I don’t know that I would recommend this book for those under ten years old – it can be really scary and a li’l violent at times. I think parental guidance is recommended.  If your child is excitable or easily frightened, then don’t give them this book to read.  But for most 10 and up readers this book will be loved.  It is a long book with few illustrations so younger readers will need to be advanced to read it alone.  It is also a fabulous book for reading aloud (although it might be a bit scary for some children before bedtime).

Raymond Arroyo

There are several aspects to this book that I love.  Firstly, it is extremely well written by an author who has obviously honed his craft.  Raymond Arroyo has been writing Catholic books for adults for a long time.  This is his first children’s book, which he developed from the stories he told his own children. He is an absolute Master of the Cliff-hanger ending to a chapter. I defy you to put this book down once you reach the halfway mark.  Arroyo seems to hit the climax at around about midway through the book – and it just keeps on going!  Here’s an interesting Facebook stream that Raymond Arroyo released where he talks about the Will Wilder series:

Catholic symbols and references to Catholic ritual, tradition and theology are used throughout the novel.  Scriptural references are also made, particularly about Saint Thomas and the prophet Elijah. There are moving statues, sacred books, miracle-working relics, booby trapped secret chambers and supernatural forces.  A major part of the story takes place in and around an old church perched on the side of a cliff. Arroyo stated in the above interview that the book is just as much for adults because there is so much more going on in the background to think about – he sure got that right!

Another part of this story that I loved was that it involves a whole, multi-generational family in the action. In fact, it involves a whole community of people.  There are so few children’s stories around that actually celebrate how people of different ages, abilities and capabilities can work together. Aunt Lucille is in her sixties and Bartimaeus is blind. But when everyone’s abilities are combined, the demons are defeated. Will is a little defiant and disobedient to start with, but by book’s end he has been suitably humbled and chooses to take a stand against evil in order to put things right again.

So far, there are three books in the Will Wilder series, and I have heard there are more to come!  If you or your children love adventure, fantasy, and getting really, really scared then get onto Amazon or Booktopia and buy these books!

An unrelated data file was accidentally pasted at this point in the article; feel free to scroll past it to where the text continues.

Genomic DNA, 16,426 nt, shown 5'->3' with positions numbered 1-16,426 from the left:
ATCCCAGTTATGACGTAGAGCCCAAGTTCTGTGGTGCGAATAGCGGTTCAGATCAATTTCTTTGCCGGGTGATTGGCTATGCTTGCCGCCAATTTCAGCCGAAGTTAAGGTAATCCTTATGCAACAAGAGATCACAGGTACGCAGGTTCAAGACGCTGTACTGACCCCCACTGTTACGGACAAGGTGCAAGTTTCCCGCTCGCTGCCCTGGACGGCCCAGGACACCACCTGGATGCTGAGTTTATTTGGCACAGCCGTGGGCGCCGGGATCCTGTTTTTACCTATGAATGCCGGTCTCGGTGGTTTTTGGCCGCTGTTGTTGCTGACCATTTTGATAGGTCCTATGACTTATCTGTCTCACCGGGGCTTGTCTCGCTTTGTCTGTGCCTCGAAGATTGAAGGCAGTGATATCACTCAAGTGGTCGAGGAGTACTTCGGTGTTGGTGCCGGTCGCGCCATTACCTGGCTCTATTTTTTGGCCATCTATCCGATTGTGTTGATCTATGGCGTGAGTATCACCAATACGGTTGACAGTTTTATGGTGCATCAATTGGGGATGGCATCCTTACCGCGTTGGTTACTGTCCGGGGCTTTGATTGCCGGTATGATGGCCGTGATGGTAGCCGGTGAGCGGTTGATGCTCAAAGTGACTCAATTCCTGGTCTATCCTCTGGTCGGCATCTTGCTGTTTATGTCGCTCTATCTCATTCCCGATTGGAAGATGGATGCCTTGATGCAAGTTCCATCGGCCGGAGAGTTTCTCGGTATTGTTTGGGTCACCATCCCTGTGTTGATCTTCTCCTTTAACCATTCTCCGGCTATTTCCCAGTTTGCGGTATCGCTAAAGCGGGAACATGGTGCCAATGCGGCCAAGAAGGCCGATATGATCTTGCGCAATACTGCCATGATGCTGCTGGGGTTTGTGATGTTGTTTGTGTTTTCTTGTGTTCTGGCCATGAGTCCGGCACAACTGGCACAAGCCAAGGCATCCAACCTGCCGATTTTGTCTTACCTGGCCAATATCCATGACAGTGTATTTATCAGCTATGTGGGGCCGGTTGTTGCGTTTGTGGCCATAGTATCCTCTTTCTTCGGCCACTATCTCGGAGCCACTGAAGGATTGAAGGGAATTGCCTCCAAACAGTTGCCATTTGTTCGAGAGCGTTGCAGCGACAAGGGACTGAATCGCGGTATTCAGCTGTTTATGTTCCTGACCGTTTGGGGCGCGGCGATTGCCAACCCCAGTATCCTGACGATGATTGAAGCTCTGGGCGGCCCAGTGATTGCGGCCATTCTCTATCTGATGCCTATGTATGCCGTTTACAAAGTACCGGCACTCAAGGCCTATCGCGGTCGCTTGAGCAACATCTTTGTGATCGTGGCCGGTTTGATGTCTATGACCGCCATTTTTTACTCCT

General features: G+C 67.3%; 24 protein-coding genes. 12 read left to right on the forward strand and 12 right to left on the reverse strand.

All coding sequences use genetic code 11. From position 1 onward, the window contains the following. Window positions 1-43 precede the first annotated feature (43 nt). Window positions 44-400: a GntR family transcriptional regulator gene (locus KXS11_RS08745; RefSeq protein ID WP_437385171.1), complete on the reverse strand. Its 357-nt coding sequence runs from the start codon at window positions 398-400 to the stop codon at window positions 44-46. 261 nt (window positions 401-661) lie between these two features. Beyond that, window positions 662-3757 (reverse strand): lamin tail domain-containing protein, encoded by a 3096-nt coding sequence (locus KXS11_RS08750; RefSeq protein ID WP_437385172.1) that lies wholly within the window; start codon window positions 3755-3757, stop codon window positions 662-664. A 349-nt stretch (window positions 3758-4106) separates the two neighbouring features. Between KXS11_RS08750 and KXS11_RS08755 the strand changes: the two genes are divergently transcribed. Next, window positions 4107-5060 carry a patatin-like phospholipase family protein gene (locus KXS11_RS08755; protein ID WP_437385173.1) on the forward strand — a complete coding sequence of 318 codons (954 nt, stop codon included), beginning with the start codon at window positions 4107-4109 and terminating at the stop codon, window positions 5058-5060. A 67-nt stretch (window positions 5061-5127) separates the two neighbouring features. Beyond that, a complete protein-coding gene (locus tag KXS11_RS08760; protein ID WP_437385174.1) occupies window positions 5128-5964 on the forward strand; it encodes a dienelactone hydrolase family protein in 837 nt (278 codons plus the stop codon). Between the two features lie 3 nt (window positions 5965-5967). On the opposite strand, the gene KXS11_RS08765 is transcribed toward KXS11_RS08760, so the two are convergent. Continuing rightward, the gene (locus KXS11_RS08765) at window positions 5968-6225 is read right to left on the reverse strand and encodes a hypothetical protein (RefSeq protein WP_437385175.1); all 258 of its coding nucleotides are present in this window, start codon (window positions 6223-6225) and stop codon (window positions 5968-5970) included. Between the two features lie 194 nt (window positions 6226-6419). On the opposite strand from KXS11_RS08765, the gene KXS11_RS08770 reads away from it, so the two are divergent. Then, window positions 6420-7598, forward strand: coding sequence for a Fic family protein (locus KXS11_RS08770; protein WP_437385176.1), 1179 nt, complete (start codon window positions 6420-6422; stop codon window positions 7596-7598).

Homeschool and Teaching Ideas.

There are a number of teaching possibilities within this book:

  • English – visual literacy: discuss the colours and design of the front covers – what do they convey. Design your own cover or dvd cover.
  • Think about quests: the chambers, quizzes and booby traps – how does this work as a literary device? (As the characters make their way through the chambers, we as readers are also making our way through the story – discovering more, being surprised, being confused or scared etc). Design your own chamber complete with booby traps and beastly baddies – then (for the more advanced) compose some clues using scriptural references.
  • For a writing and comprehension exercise: How does Will Wilder’s character change throughout the story?  What are the events that change/influence Will Wilder? (Hint: he is humbled; he gives in to temptation, he learns that he has a lot to learn, he grows up, he experiences fear, he takes responsibility, he chooses to be courageous…)
  • Produce a graphic novel: take one scene from the book and design a graphic novel page. This could be a whole of class project with different groups working on different scenes. You might also use the characters of this novel and create/write your own graphic novel scene.
  • Design a beast. Describe it, draw it, what are its special forces/abilities. How can it be overcome?
  • Catholic symbols: how many Catholic references: altar, statues, relics, church, saints. Draw them or create an online reference (WIKI) that describes each symbol.  This if for older students and will require some research. This could be a class-wide project that continues for the entire year with students adding to the WIKI of different Catholic Symbols throughout the year.
  • Scriptural references: find them and read them, put them in biblical context what do they add to the story? (this would be for older students and would require teacher/parental assistance).